Where Wall Street Thinks The Biggest Bubble Is

We are officially in bubble territory.

Earlier today, coinciding with the release of the latest Bank of America Fund Manager Survey, Deutsche Bank also published its latest monthly survey (Jan 13-15) polling 627 market professionals, and which found that just a paltry 12% of respondents saw no bubbles in financial markets.

So with almost 9 out of 10 survey participants now agreeing there is a bubble, where is it?

Wccording to DB’s survey, 50% of investors gave Bitcoin the maximum 10 out of 10 bubble rating with an average score of 8.7. Not surprisingly, this confirms the finding from BofA’s own survey according to which Bitcoin was the “most crowded trade“, even though as we explained, it most certainly isn’t.

Perhaps this is just Wall Street projecting, jealous of 16-year-old Robinhooders (who have recently purchased lambos) who truly are long cryptos, even as most professionals refuse to chase the cryptocurrency ever higher while piling into such bubble names as Tesla.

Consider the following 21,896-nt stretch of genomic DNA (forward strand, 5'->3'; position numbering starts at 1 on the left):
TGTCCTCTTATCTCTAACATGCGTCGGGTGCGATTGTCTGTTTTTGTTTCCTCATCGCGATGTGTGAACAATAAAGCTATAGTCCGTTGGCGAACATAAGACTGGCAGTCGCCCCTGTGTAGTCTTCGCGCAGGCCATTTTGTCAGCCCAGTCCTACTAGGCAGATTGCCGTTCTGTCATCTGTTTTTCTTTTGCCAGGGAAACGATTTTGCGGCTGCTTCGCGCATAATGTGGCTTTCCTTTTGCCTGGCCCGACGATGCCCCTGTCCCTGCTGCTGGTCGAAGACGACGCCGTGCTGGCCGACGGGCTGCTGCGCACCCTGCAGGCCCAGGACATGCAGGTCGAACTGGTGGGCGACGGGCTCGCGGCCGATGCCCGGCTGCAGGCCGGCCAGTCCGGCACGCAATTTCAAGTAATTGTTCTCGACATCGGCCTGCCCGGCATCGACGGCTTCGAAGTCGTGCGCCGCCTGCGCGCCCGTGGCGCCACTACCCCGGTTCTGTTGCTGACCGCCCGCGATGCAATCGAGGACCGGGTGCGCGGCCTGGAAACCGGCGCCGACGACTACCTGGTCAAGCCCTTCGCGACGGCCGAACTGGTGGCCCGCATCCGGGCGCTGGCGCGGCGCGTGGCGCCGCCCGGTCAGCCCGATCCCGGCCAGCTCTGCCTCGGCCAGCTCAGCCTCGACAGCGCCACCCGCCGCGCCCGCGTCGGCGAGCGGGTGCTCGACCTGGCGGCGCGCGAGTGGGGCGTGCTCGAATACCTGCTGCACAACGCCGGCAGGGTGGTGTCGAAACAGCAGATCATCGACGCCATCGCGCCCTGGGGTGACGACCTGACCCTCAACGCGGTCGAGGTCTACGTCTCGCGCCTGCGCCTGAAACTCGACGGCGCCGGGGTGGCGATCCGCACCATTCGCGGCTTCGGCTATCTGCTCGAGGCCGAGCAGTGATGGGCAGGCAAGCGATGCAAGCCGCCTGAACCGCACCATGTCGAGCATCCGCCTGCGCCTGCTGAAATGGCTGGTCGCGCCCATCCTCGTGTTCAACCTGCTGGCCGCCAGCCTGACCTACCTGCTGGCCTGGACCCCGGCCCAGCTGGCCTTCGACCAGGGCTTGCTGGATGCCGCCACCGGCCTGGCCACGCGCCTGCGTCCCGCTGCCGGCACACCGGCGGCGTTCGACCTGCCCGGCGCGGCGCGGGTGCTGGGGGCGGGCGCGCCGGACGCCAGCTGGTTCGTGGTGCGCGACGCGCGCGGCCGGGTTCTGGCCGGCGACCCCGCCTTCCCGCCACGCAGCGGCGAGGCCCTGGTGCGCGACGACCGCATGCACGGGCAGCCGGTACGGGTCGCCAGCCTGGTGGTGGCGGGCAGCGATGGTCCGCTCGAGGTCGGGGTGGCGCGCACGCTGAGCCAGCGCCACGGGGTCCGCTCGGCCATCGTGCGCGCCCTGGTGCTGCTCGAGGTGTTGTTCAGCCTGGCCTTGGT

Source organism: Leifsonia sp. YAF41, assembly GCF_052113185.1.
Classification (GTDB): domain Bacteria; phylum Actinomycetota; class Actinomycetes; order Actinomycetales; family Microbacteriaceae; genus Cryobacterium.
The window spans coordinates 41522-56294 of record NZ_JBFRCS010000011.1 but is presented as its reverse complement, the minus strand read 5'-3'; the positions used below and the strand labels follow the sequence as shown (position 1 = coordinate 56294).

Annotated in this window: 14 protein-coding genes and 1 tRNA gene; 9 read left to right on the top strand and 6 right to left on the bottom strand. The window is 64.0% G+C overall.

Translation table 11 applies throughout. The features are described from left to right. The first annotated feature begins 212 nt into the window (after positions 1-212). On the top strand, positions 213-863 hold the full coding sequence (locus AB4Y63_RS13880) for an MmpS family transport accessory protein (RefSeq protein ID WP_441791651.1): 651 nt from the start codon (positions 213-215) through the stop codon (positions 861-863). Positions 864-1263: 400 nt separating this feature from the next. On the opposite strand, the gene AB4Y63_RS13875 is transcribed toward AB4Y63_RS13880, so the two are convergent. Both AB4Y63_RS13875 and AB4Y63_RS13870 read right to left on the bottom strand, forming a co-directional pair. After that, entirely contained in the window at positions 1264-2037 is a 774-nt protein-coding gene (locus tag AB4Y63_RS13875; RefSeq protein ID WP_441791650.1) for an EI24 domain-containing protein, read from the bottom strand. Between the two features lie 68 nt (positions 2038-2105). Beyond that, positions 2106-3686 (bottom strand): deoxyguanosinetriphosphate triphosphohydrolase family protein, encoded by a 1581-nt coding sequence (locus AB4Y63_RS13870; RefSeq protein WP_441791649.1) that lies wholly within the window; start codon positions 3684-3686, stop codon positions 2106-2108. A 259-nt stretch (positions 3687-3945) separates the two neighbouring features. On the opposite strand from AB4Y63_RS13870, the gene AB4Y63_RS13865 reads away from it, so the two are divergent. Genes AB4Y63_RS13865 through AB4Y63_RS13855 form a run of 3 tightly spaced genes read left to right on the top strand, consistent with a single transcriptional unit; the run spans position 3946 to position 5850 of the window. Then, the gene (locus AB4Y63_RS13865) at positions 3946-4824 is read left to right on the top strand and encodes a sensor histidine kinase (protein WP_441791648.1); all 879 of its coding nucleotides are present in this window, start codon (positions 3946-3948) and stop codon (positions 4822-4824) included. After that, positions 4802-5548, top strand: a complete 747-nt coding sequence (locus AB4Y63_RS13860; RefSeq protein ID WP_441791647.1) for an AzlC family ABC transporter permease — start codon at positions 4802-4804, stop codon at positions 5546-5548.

Not surprisingly, and also identical to the BofA survey, US tech equities saw a 7.9 score on this scale. 83% scored it at 7 or above. The third highest was European government bonds that was ‘only’ at 6.2.

This was followed by US and European credit, US govt bonds which by the way, is the biggest bubble in the history of the world thanks to the Fed buying $80BN every month with money printed out of thin air, and is the reason for all other assets bubbles, and so on.

Some other findings from the full survey:

  • Most didn’t see a taper tantrum in 2021 (55%) but a sizeable minority did (33%). 71% didn’t see the Fed actually tapering in 2021.
  • Most thought the vaccine roll-out so far was disappointing with the exception of those in the UK.
  • Inflation expectations were the highest since DB started asking the question.
  • The willingness to take a vaccine within the first month of it being available to respondents increased from last month but the timing of when they expected to be vaccinated slipped over the period.
  • 3 month positive sentiment in US/Euro equities hovers round the survey history highs but positive 12 month sentiment continues to dip from its November peak.
  • 3 and 12 month expectations for US/Euro bond yields are all at survey high levels. So higher yields is certainly a heavy consensus.

The full survey results are below: